Payments for current state employees and retirees – about three percent of the population – consume more than 10 percent of the state’s annual budget, and are draining money from basic services which benefit everyone.  This is why lifeguards are fewer, highway rest stops are open fewer hours, state education benefits to municipalities have been cut, and why many roads, like the Post Road aren’t being maintained.  Think about the soaring cost of those pensions every time your tires rip through a pothole in the Nutmeg State.

But soon, not only taxpayers will be suffering, if the failed pension system isn’t fundamentally restructured.  State employees and retirees may be among the biggest losers.

Professors Olivia Mitchell from Wharton and Leora Friedberg from the University of Virginia have studied the problems of unfunded public pensions nationwide.  They have straightforward advice for public sector employees – realize that the benefits they’ve been expecting may not be there.

It’s just easier for politicians to obfuscate and delay – as they have in Connecticut for years.  Then, ultimately, taxpayers can’t or won’t pay for debts incurred 30 or 40 years earlier – that’s one big reason Connecticut has a declining population.  People are voting with their feet.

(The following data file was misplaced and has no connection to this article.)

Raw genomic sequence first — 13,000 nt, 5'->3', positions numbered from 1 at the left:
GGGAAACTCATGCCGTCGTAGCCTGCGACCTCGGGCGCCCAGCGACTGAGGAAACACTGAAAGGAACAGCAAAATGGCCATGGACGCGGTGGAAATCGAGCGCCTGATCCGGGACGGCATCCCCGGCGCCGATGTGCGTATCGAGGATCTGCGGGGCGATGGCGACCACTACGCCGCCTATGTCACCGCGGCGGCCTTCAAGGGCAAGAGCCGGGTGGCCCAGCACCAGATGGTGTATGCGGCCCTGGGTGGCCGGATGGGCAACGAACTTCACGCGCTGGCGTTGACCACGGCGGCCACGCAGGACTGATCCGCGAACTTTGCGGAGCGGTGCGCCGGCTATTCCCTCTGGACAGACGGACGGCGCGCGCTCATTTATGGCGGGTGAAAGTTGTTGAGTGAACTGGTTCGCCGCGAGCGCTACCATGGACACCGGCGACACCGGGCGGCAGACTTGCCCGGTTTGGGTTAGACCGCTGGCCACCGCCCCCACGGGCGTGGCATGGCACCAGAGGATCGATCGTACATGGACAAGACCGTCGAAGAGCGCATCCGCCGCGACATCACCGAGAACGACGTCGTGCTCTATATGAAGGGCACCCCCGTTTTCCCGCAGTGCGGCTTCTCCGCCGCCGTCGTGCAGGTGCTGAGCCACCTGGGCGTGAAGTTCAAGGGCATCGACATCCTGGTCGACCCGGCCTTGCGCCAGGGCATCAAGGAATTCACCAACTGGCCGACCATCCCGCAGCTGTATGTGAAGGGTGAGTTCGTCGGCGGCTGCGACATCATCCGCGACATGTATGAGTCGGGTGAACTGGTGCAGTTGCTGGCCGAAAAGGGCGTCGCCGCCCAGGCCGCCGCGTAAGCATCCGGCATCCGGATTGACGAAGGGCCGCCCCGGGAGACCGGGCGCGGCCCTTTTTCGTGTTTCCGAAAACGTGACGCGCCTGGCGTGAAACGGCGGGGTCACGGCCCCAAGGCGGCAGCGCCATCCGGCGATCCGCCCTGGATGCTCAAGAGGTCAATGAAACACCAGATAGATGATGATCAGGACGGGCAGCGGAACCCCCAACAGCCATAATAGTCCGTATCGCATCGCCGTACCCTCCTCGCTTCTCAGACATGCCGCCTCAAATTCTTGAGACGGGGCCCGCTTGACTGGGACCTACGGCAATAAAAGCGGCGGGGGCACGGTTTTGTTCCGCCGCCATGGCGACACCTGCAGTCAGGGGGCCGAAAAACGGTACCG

Union leaders as well as state employees ought to be the biggest boosters for fundamental public pension restructuring.

In essence, state employers should get out of the pension business:

*  Immediate transition from defined benefit plans to defined contribution plans, with buy-outs for accrued obligations.

*  Limit compensation that qualifies for pension calculations with strict salary caps and no overtime.

*  Eliminate the self-dealing that occurs when union representatives are also office holders committing taxpayers to more and more pension benefits and debt.

* Eliminate double-dipping on public pensions.

Only by eliminating the black hole of ever larger pension payments and debt can Connecticut regain financial health and prosperity.  And, state employees will get real, portable cash in hand every year of their job tenures.  No more empty promises.

While Federal bankruptcy law currently has no provision for state bankruptcies, many scholars believe that the number of states facing  de facto  insolvency from pension debt may change that – particularly if a state petitions for the process – yielding its sovereignty. Bankruptcy is likely the worst solution for all.  Pensioners get less, state governments yield control that may never be recovered.  Property values will fall; borrowing rates will rise.  Individuals and businesses will continue to flee.

Democrats in Connecticut, with nearly total control, must seek to govern for all not just a favored few.

Further tax hikes will accelerate the exodus and intensify Connecticut’s financial crisis.

Democrats and all Connecticut residents will be able to truly celebrate only when growth and opportunity have been restored.

The first step is to better understand our priorities and options.

Marisa Manley of Westport was an independent candidate for governor.